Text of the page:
Improvements pledge as Government takes over rail route

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The Independent Online

The Government today promised improved services on a key London to Scotland rail route which it will take back into public ownership from midnight tonight.

There will be £12 million worth of station improvements on the East Coast Main Line, which is being handed back to the Department for Transport by cash-strapped franchise holder National Express.



There will also be improved catering and the abolition of reservation charges on the line which will be run for the next two years by a public company - East Coast.



Transport Secretary Lord Adonis said today: "East Coast will remain in public hands for two years and there will be full continuity of service. But this is not a care and maintenance job. I want to see real improvements in the service and better value for money.



"East Coast staff have real pride in their jobs: they want to offer a fantastic service, and the new company will give them the tools for the job.



"This is a profitable railway - it needs to be the pride of its passengers and staff too and that's my aim for East Coast."



Saddled with huge £1.3 billion premiums it had to pay to the Government over the lifetime of the franchise, National Express announced last July that it would only fund its East Coast operation for a few more months.



Lord Adonis said then that the line, which runs from King's Cross station in London to destinations including York, Newcastle, Edinburgh, Glasgow, Aberdeen and Inverness, would be taken back into the public sector when National Express's funding ceased.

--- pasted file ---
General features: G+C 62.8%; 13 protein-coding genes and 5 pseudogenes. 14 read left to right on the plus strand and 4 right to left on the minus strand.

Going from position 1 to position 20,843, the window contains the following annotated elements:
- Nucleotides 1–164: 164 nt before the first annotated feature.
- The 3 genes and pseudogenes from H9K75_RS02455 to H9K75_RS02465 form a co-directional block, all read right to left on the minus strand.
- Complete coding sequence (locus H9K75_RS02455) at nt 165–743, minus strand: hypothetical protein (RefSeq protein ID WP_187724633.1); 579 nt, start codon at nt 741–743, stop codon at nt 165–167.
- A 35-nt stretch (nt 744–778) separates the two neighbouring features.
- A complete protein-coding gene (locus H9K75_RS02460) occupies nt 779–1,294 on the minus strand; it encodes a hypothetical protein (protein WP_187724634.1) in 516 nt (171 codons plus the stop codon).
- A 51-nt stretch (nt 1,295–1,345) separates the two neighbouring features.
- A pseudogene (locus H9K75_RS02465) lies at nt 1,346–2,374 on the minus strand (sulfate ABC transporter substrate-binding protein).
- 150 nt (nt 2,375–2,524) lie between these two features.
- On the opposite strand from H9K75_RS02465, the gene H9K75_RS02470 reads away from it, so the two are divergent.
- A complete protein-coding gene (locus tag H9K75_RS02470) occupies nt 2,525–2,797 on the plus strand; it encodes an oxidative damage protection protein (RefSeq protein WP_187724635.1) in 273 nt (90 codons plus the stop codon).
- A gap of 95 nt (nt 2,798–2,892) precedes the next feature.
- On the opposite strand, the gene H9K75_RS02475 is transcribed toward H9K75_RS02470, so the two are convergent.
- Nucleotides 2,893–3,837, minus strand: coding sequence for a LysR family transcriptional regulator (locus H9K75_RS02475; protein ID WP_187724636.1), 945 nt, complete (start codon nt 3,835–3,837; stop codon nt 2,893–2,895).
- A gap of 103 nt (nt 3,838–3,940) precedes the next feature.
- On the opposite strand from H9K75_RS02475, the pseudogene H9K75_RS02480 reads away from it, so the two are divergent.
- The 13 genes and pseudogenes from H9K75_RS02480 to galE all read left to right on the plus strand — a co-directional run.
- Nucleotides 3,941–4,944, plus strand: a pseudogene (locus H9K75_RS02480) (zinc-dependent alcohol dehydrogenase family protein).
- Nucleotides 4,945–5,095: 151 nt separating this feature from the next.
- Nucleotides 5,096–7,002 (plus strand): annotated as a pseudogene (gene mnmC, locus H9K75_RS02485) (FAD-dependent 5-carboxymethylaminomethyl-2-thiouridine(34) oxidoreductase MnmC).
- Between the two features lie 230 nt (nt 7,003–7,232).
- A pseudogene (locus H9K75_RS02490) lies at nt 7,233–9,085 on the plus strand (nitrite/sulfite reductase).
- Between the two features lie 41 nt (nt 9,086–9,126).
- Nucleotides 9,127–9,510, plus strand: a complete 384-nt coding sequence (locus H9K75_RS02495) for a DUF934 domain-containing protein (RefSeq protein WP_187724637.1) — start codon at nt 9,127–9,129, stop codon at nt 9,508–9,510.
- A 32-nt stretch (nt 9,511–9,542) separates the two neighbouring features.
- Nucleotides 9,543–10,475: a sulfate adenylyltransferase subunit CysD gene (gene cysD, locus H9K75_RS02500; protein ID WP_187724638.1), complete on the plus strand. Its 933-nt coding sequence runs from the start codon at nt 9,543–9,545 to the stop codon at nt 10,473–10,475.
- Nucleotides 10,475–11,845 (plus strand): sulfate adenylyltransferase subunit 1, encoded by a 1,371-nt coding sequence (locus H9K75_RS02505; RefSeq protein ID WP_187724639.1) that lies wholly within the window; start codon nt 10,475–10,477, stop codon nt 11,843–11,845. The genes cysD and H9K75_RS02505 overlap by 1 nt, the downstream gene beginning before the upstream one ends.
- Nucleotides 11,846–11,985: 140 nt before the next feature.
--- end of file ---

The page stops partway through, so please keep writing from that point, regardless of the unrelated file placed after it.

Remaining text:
Improvements and changes include:



* An end to charges for seat reservations from January 1 2010;



* £12 million for improvements at stations, including enhancements to Newcastle, York, and Peterborough;



* An immediate review of on-board catering in both standard and first class, with a view to improvements from next year;



* Better standards of cleanliness on board trains and at East Coast managed stations;



* Further service improvements including a new Saturday evening service from King's Cross to Leeds and an additional Sunday morning service from Leeds to King's Cross;



* The withdrawal of the planned gating of York station in order to maintain the existing through access for non-passengers, while accelerating the completion of gating at King's Cross to deter fare-dodgers.



East Coast chairman Elaine Holt said: "On day one it's about business as usual for staff and customers. In the coming weeks and months, our first priority is to deliver 'the basics' to a consistently high standard.



"That means systematically maintaining a good reliable and punctual train service; helpful and proactive staff; well- maintained, clean and accessible stations and trains; and good quality information for every step of the journey.



"Over time we'll introduce further improvements to the service, the stations and the trains - our aim is to make sure that East Coast is the preferred way to travel along the length of the route and the best performing long distance rail operator."



Opposition MPs and rail unions have said the East Coast situation demonstrates what they describe as the weakness of the rail franchise system.



There have also been calls for National Express to be forced to give up its other two rail franchises - East Anglia and the London to Tilbury and Southend franchise c2c.



National Express has said it will resist attempts to end the two franchises.



Rail unions have also called for East Coast to remain permanently in the public sector. But the Government plans to invite parties to bid for the franchise which will eventually be put back into private hands.

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